In fact, Miller belongs in one minute ahead of Steinbrenner.

Whether or not you and I like the fact that barely mediocre players can scoop up $2 million a year for hitting .250, the fact remains that Miller’s intestinal fortitude on behalf of the players forever changed the landscape of the blueprint Steinbrenner developed.

Miller was the guy who said — “You’re not going to take advantage of the employees.”

Did he strong-arm the owners and the sport?  Sure.

Was he, in part, responsible for a segment of the fan base becoming forever turned-off by a sport that paid people entirely more money than the effort required to perform their duties should have allowed?  No doubt.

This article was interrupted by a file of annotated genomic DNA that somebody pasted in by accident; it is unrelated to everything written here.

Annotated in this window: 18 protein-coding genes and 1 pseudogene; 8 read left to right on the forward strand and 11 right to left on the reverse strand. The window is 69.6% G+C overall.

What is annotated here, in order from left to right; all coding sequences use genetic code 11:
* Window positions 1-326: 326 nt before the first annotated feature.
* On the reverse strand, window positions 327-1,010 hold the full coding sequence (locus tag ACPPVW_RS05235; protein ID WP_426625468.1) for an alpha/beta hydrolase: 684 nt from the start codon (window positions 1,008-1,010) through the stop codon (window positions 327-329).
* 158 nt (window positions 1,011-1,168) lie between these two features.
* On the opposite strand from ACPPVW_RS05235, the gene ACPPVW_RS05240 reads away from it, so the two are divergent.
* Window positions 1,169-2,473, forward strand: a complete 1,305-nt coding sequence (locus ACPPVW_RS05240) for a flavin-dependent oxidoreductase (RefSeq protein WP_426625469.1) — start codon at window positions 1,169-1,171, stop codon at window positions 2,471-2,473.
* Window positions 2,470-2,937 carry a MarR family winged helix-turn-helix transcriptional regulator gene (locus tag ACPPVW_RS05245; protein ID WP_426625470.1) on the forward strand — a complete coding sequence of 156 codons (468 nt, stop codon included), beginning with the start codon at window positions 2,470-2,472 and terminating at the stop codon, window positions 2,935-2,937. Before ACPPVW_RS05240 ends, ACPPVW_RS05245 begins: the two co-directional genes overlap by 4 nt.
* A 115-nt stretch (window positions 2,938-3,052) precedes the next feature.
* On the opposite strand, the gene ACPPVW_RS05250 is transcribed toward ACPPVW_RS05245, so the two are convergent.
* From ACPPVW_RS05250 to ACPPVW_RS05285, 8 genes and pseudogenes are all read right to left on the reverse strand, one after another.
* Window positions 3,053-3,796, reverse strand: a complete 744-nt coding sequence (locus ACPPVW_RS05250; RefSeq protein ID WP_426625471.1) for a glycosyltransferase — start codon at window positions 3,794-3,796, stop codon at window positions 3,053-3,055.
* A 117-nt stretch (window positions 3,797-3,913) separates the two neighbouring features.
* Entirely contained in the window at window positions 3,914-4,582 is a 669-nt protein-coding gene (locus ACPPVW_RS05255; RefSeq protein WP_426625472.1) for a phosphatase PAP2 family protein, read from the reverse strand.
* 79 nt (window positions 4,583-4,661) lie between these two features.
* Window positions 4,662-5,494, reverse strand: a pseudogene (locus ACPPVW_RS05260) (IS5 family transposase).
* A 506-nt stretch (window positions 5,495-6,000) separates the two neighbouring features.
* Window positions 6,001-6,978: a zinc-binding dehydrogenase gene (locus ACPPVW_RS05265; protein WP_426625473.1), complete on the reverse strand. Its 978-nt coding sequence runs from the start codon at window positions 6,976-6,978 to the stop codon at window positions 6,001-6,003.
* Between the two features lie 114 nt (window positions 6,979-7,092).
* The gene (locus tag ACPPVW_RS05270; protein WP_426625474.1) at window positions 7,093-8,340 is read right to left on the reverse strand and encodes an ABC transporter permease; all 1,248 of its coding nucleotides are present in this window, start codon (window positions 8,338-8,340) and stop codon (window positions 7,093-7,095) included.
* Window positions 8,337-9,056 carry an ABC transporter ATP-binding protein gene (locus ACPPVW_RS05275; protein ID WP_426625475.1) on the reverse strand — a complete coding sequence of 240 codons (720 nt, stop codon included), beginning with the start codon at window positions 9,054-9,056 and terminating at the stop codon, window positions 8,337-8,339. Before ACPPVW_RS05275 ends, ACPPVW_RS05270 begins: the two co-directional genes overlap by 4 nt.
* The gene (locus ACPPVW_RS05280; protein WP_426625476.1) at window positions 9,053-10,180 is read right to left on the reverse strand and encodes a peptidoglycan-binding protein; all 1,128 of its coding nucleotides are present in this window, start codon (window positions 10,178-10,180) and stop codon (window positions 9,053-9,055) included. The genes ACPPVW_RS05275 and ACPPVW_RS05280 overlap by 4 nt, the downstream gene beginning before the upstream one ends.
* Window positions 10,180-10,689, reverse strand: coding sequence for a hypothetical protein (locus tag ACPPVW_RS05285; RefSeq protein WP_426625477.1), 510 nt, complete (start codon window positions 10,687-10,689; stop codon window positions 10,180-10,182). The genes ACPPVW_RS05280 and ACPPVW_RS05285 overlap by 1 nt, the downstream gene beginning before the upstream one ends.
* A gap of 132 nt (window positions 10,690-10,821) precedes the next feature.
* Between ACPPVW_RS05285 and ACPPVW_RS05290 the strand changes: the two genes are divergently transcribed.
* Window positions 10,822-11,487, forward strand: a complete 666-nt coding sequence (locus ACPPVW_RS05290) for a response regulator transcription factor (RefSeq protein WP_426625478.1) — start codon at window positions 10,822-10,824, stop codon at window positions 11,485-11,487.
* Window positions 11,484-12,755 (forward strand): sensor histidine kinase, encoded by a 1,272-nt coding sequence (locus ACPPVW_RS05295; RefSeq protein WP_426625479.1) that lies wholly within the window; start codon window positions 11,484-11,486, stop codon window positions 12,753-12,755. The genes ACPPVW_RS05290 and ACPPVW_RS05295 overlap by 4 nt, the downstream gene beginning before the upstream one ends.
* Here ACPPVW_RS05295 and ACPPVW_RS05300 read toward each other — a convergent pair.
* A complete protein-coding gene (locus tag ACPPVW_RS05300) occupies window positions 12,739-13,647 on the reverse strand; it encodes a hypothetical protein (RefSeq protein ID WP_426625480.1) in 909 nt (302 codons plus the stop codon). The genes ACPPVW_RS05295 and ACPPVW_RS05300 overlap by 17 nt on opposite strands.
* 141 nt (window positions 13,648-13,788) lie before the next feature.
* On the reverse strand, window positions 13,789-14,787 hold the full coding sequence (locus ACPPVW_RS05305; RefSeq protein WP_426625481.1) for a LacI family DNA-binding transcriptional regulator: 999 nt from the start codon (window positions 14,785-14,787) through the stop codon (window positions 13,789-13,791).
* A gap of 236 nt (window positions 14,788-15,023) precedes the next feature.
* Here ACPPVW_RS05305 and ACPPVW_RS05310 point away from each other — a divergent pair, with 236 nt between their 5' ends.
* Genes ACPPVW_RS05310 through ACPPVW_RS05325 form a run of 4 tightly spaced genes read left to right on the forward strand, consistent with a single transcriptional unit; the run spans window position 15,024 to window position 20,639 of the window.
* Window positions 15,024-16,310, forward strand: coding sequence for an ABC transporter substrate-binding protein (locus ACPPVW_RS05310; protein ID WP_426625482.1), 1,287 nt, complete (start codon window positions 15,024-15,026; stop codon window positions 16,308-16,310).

But, Marvin Miller wasn’t employed by the fans and his daily goal wasn’t to appease them.

Marvin Miller worked for the players and his job was to fight the owners on behalf of them.

He did that at such a remarkable rate of success he forever changed the landscape of compensation for anyone who plays baseball for a living.

Personally, there are a lot of things about the Marvin Miller era that I still believe are ruinous to the sport and the competitive nature of 30 different “units” trying to compete with one another and do it on a somewhat level playing field.

But, Marvin Miller didn’t work for me.

He worked for the players.

And, as we know with every sport, the game is always about the players.

The fans matter.  The owners matter.  The front office folks matter.

Without players, there’s no game.

Marvin Miller knew that better than anyone.

So did Steinbrenner.